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2 hours ago, blandy said:

Give over!  If some Tory effwit MP wrote that it was a bit rich, her saying that, I would have been slightly less surprised. It’s not only bang on, what she said, it’s also the right use of both terms in context - windrush etc for the racism, banana republic for the exploitation of workers by the high society elite (NHS wages) and, though you didn’t mention it, scum for the likes of the Grenfell inaction and injustice tories with their snouts in the trough.

It's a term that is an insult for non - Anglo countries whose economies were ruined by the United Fruit Company, I think it's pretty tone deaf when also accusing others of racism personally. 

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15 minutes ago, HanoiVillan said:

It's a term that is an insult for non - Anglo countries whose economies were ruined by the United Fruit Company, I think it's pretty tone deaf when also accusing others of racism personally. 

Not for me. My personal take is that racism is discrimination against people because of their ethnicity/race “these people are not x, y or z”. The shorthand allegory or comparison to the running of an economy in a nation, or the structure of a country, or the way a country’s industry or produce or finances or etc. is (mis)managed or exploited is not racist. To me conflating the two things is going down a road that downplays actual racism by “making everything” racist, like “Honduras was a banana republic”. - “you can’t say that, it’s racist”

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2 minutes ago, blandy said:

Not for me. My personal take is that racism is discrimination against people because of their ethnicity/race “these people are not x, y or z”. The shorthand allegory or comparison to the running of an economy in a nation, or the structure of a country, or the way a country’s industry or produce or finances or etc. is (mis)managed or exploited is not racist. To me conflating the two things is going down a road that downplays actual racism by “making everything” racist, like “Honduras was a banana republic”. - “you can’t say that, it’s racist”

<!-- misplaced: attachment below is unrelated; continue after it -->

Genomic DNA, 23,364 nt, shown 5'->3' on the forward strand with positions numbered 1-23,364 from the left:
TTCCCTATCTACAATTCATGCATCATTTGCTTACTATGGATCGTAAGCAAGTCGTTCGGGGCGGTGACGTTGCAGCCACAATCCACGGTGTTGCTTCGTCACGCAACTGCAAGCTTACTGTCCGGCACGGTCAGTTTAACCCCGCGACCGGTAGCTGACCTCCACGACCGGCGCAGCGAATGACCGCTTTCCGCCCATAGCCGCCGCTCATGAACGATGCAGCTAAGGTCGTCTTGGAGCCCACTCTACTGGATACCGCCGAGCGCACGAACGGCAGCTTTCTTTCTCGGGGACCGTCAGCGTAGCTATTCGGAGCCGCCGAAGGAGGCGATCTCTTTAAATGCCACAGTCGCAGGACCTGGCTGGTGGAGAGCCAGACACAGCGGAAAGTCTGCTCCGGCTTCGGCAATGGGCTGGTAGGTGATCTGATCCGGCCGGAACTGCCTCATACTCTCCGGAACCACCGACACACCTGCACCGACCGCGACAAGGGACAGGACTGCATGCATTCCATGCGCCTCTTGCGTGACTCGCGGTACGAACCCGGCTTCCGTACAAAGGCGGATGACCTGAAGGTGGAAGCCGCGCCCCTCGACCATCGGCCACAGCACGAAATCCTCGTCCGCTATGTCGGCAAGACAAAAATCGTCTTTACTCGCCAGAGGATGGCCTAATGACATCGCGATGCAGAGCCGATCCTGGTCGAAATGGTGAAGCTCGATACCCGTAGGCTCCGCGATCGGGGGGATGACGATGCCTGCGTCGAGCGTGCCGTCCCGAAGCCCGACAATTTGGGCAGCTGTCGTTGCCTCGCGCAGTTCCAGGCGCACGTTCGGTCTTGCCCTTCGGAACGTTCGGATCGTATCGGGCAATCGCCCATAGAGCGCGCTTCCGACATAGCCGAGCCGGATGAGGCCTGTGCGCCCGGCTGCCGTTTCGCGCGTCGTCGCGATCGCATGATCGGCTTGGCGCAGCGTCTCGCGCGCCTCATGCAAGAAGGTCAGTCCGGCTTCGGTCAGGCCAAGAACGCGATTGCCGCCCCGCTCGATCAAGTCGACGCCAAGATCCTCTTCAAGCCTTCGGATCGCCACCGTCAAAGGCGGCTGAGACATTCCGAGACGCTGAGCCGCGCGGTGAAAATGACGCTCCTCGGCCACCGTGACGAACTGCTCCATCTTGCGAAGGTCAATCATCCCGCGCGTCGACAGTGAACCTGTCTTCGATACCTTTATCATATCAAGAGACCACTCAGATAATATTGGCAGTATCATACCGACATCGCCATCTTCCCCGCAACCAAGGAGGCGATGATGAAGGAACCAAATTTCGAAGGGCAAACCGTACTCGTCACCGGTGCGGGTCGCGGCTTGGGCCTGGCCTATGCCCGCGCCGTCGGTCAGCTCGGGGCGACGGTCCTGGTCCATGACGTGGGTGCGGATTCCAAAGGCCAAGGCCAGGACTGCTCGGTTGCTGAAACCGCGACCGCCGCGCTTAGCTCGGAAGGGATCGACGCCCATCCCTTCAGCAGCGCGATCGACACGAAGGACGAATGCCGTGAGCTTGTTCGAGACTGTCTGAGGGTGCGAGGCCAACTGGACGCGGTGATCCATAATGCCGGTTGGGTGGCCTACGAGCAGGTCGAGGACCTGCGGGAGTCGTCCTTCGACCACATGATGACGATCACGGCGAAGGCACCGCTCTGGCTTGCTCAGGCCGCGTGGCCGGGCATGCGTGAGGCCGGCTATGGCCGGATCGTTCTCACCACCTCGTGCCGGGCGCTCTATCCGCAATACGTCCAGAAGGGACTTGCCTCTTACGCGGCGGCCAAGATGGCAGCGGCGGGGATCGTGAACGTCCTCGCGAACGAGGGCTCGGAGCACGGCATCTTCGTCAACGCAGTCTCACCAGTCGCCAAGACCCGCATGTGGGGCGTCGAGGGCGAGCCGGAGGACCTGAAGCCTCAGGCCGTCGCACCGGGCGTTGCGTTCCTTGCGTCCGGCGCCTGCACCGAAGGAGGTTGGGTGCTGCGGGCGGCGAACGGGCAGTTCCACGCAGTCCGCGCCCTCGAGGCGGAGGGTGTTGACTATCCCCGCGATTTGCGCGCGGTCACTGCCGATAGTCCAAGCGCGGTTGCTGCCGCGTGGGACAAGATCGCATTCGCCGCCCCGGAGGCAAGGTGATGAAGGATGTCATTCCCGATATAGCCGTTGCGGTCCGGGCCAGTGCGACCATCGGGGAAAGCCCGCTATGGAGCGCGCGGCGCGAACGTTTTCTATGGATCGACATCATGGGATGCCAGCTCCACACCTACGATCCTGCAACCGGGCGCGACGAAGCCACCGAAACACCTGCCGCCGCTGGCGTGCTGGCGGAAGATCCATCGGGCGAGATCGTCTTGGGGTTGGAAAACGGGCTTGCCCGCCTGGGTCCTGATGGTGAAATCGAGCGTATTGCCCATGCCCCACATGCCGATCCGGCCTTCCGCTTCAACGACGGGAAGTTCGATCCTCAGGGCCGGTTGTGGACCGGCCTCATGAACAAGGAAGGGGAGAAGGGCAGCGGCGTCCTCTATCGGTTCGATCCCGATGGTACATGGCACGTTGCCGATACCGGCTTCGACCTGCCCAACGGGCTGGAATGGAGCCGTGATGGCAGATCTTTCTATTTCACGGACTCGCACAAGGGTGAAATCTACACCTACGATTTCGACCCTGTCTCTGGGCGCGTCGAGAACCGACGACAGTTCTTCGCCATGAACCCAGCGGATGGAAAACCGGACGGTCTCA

Fair enough, I don't agree. I think it's the difference between saying 'it's shit' and saying 'it's so shit it reminds me of a central American country'.

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16 minutes ago, HanoiVillan said:

This is an absolutely terrible idea:

 

Because…?

My initial instinct is that it could be a really good idea. It would need to incorporate more than financial value/ harm to be game changing, but a formalised consistent process of review of cost, benefit, (environmental , social and financial etc) across programmes ought to remove a lot of ministerial pet project to please X party voters/donors/ their own ego etc. while also factoring in climate, wildlife, environment and sustainability, plus the benefit any program would bring. 

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4 hours ago, darrenm said:

I was watching the live stream (1 of 220 people) and I couldn't get over how much of an arsehole Beckett was being. What a thoroughly dislikeable person. Someone trying to make a point of order so she says "I was about to mention the death of Sabina Nessa. Is your point of order more important than that?". Reprehensible.